Your well water, like water from any other source, can get contaminated with substances that are harmful to your health.
These contaminants range from those noticeably changing the appearance of water, making it easy for you to tell that it’s unsafe to drink, to those that leave no obvious signs.
Pesticides belong to the category of contaminants that cause no visible change to your well water supply, especially when not found in excess amounts.
What Are Pesticides and How Do They Get Into Your Well Water?
Pesticides are chemicals used on farmlands to control and prevent plant and animal infestation. These chemicals could be herbicides used to control weeds or insecticides and fungicides used to control insects and molds, respectively.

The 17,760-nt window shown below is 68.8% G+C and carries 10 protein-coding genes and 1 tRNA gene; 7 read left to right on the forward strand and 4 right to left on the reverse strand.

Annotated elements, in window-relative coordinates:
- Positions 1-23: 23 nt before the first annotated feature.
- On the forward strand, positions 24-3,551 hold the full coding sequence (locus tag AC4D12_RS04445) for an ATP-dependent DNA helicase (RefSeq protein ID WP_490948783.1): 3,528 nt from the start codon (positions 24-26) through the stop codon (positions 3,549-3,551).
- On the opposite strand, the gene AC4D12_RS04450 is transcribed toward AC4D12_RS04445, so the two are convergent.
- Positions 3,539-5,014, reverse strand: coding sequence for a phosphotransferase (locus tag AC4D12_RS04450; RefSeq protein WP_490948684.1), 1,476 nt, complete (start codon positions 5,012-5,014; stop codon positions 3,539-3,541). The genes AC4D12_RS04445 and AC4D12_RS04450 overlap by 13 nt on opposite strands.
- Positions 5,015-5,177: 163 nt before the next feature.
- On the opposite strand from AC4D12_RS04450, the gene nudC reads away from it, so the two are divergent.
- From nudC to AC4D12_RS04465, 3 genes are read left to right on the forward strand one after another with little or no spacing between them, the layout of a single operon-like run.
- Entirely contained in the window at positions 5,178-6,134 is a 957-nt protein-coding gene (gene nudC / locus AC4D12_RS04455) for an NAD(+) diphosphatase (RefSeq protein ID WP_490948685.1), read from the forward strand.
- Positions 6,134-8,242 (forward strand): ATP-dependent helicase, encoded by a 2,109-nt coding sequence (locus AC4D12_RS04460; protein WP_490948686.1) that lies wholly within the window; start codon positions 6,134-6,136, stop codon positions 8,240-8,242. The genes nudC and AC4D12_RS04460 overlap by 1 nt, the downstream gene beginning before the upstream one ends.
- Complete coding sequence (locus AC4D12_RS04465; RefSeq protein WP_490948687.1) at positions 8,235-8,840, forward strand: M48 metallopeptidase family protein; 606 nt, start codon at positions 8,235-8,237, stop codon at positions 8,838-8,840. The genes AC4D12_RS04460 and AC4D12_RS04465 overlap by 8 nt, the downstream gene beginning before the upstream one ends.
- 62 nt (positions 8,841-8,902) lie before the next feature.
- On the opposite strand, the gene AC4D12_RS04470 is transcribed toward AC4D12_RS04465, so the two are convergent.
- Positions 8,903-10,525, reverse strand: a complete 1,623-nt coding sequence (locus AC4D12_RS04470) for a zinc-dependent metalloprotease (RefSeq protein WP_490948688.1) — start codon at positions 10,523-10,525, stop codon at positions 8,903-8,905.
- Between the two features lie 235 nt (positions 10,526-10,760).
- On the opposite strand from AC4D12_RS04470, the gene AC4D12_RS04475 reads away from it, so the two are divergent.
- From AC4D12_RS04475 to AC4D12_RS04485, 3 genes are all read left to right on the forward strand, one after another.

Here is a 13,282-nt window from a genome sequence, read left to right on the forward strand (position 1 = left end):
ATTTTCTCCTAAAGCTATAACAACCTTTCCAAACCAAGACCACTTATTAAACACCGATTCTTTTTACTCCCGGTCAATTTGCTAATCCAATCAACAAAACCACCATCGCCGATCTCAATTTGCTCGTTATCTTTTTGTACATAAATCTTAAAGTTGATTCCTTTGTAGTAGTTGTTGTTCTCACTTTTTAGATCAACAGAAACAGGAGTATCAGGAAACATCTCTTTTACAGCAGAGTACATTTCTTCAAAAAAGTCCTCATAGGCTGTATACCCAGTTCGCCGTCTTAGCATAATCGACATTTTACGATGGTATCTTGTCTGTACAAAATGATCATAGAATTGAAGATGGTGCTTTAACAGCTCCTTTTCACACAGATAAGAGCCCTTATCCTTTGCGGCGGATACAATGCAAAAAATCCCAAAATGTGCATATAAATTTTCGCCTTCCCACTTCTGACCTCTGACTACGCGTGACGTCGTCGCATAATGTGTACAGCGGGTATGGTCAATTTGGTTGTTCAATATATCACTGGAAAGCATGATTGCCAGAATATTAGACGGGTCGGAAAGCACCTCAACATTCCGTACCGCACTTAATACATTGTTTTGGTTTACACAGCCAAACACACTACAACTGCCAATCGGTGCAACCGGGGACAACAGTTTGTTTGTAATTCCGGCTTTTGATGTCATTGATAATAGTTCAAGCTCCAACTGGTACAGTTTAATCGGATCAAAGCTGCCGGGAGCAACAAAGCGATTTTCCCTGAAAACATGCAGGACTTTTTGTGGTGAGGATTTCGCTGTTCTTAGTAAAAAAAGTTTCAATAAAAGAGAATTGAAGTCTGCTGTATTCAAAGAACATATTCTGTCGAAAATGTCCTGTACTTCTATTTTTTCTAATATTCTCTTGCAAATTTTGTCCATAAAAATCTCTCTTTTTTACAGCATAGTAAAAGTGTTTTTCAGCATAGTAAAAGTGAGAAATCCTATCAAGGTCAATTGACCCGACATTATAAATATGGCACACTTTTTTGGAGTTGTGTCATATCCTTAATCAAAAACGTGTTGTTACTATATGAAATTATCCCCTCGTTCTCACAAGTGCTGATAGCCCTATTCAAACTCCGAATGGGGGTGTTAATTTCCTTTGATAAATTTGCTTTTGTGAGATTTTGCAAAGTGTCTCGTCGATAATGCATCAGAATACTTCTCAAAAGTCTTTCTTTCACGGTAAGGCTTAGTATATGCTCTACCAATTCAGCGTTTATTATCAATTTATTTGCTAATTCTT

Pesticides remain present in the soil long after farmers have used them. They later find their way into your well water as agricultural runoff due to either irrigation or rainfall.
Some of these pesticides are made from non-biodegradable chemicals, meaning they will remain in groundwater for a long time. Some of the more offensive pesticides may get banned after a while, but even years after their ban, they can still be found in well water. An example of this is Dichlorodiphenyltrichloroethane, commonly known as DDT.
This problem of pesticides in water is widespread in rural areas. Unlike urban areas, most rural areas have no public water supply, and they have to dig up their own private wells. Agricultural activities are also practiced more in rural areas, and the pesticides used in farms seep into private wells as agricultural runoff.